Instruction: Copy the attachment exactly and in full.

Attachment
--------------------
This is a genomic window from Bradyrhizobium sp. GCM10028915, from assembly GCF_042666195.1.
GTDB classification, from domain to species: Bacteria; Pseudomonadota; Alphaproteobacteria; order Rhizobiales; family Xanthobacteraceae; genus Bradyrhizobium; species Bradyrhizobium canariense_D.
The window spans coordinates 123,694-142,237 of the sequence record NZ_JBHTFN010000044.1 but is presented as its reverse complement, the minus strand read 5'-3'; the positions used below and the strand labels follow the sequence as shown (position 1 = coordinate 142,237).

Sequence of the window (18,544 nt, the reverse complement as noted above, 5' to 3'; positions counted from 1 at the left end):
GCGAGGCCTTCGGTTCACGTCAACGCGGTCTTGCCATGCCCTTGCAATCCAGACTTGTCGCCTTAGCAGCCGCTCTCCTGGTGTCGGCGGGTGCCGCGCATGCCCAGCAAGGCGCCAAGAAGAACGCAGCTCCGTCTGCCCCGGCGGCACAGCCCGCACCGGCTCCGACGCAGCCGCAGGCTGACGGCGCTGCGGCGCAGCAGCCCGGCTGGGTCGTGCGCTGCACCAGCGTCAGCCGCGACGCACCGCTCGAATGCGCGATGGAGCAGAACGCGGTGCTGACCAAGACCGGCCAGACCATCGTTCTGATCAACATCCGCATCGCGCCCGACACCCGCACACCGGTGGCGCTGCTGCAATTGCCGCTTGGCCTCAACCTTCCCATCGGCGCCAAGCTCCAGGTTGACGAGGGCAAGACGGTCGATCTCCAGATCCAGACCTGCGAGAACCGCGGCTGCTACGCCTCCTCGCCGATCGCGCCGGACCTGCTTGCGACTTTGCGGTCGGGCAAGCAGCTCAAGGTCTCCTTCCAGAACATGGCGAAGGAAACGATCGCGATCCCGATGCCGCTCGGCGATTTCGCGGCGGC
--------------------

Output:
This is a genomic window from Bradyrhizobium sp. GCM10028915, from assembly GCF_042666195.1.
GTDB classification, from domain to species: Bacteria; Pseudomonadota; Alphaproteobacteria; order Rhizobiales; family Xanthobacteraceae; genus Bradyrhizobium; species Bradyrhizobium canariense_D.
The window spans coordinates 123,694-142,237 of the sequence record NZ_JBHTFN010000044.1 but is presented as its reverse complement, the minus strand read 5'-3'; the positions used below and the strand labels follow the sequence as shown (position 1 = coordinate 142,237).

Sequence of the window (18,544 nt, the reverse complement as noted above, 5' to 3'; positions counted from 1 at the left end):
GCGAGGCCTTCGGTTCACGTCAACGCGGTCTTGCCATGCCCTTGCAATCCAGACTTGTCGCCTTAGCAGCCGCTCTCCTGGTGTCGGCGGGTGCCGCGCATGCCCAGCAAGGCGCCAAGAAGAACGCAGCTCCGTCTGCCCCGGCGGCACAGCCCGCACCGGCTCCGACGCAGCCGCAGGCTGACGGCGCTGCGGCGCAGCAGCCCGGCTGGGTCGTGCGCTGCACCAGCGTCAGCCGCGACGCACCGCTCGAATGCGCGATGGAGCAGAACGCGGTGCTGACCAAGACCGGCCAGACCATCGTTCTGATCAACATCCGCATCGCGCCCGACACCCGCACACCGGTGGCGCTGCTGCAATTGCCGCTTGGCCTCAACCTTCCCATCGGCGCCAAGCTCCAGGTTGACGAGGGCAAGACGGTCGATCTCCAGATCCAGACCTGCGAGAACCGCGGCTGCTACGCCTCCTCGCCGATCGCGCCGGACCTGCTTGCGACTTTGCGGTCGGGCAAGCAGCTCAAGGTCTCCTTCCAGAACATGGCGAAGGAAACGATCGCGATCCCGATGCCGCTCGGCGATTTCGCGGCGGC